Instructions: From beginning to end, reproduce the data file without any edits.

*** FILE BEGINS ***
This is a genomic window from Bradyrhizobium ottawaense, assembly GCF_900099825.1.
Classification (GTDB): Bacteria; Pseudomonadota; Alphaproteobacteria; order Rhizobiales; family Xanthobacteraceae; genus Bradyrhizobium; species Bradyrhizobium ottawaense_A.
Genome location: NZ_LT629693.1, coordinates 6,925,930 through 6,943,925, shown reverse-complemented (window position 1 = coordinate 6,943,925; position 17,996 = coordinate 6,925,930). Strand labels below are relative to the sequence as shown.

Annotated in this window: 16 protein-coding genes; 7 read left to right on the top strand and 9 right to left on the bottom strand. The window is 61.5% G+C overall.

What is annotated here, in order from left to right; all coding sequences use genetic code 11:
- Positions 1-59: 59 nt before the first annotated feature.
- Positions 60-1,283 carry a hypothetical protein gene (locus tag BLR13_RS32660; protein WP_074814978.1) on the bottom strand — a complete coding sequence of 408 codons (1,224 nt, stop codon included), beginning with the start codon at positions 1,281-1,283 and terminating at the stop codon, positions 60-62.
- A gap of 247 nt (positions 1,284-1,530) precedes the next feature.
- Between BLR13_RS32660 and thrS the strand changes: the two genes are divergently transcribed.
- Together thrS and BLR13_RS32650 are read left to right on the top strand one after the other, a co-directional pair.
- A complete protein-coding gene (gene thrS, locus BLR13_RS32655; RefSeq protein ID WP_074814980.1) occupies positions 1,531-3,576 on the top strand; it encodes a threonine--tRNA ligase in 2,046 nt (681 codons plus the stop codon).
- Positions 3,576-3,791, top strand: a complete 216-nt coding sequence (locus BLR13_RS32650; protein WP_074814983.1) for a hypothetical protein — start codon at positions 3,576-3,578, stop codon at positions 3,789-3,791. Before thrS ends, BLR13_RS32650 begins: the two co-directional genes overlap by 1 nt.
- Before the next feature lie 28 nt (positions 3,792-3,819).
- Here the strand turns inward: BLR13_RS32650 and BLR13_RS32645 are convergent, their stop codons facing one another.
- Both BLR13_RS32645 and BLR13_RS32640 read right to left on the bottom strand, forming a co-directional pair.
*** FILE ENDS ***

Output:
This is a genomic window from Bradyrhizobium ottawaense, assembly GCF_900099825.1.
Classification (GTDB): Bacteria; Pseudomonadota; Alphaproteobacteria; order Rhizobiales; family Xanthobacteraceae; genus Bradyrhizobium; species Bradyrhizobium ottawaense_A.
Genome location: NZ_LT629693.1, coordinates 6,925,930 through 6,943,925, shown reverse-complemented (window position 1 = coordinate 6,943,925; position 17,996 = coordinate 6,925,930). Strand labels below are relative to the sequence as shown.

Annotated in this window: 16 protein-coding genes; 7 read left to right on the top strand and 9 right to left on the bottom strand. The window is 61.5% G+C overall.

What is annotated here, in order from left to right; all coding sequences use genetic code 11:
- Positions 1-59: 59 nt before the first annotated feature.
- Positions 60-1,283 carry a hypothetical protein gene (locus tag BLR13_RS32660; protein WP_074814978.1) on the bottom strand — a complete coding sequence of 408 codons (1,224 nt, stop codon included), beginning with the start codon at positions 1,281-1,283 and terminating at the stop codon, positions 60-62.
- A gap of 247 nt (positions 1,284-1,530) precedes the next feature.
- Between BLR13_RS32660 and thrS the strand changes: the two genes are divergently transcribed.
- Together thrS and BLR13_RS32650 are read left to right on the top strand one after the other, a co-directional pair.
- A complete protein-coding gene (gene thrS, locus BLR13_RS32655; RefSeq protein ID WP_074814980.1) occupies positions 1,531-3,576 on the top strand; it encodes a threonine--tRNA ligase in 2,046 nt (681 codons plus the stop codon).
- Positions 3,576-3,791, top strand: a complete 216-nt coding sequence (locus BLR13_RS32650; protein WP_074814983.1) for a hypothetical protein — start codon at positions 3,576-3,578, stop codon at positions 3,789-3,791. Before thrS ends, BLR13_RS32650 begins: the two co-directional genes overlap by 1 nt.
- Before the next feature lie 28 nt (positions 3,792-3,819).
- Here the strand turns inward: BLR13_RS32650 and BLR13_RS32645 are convergent, their stop codons facing one another.
- Both BLR13_RS32645 and BLR13_RS32640 read right to left on the bottom strand, forming a co-directional pair.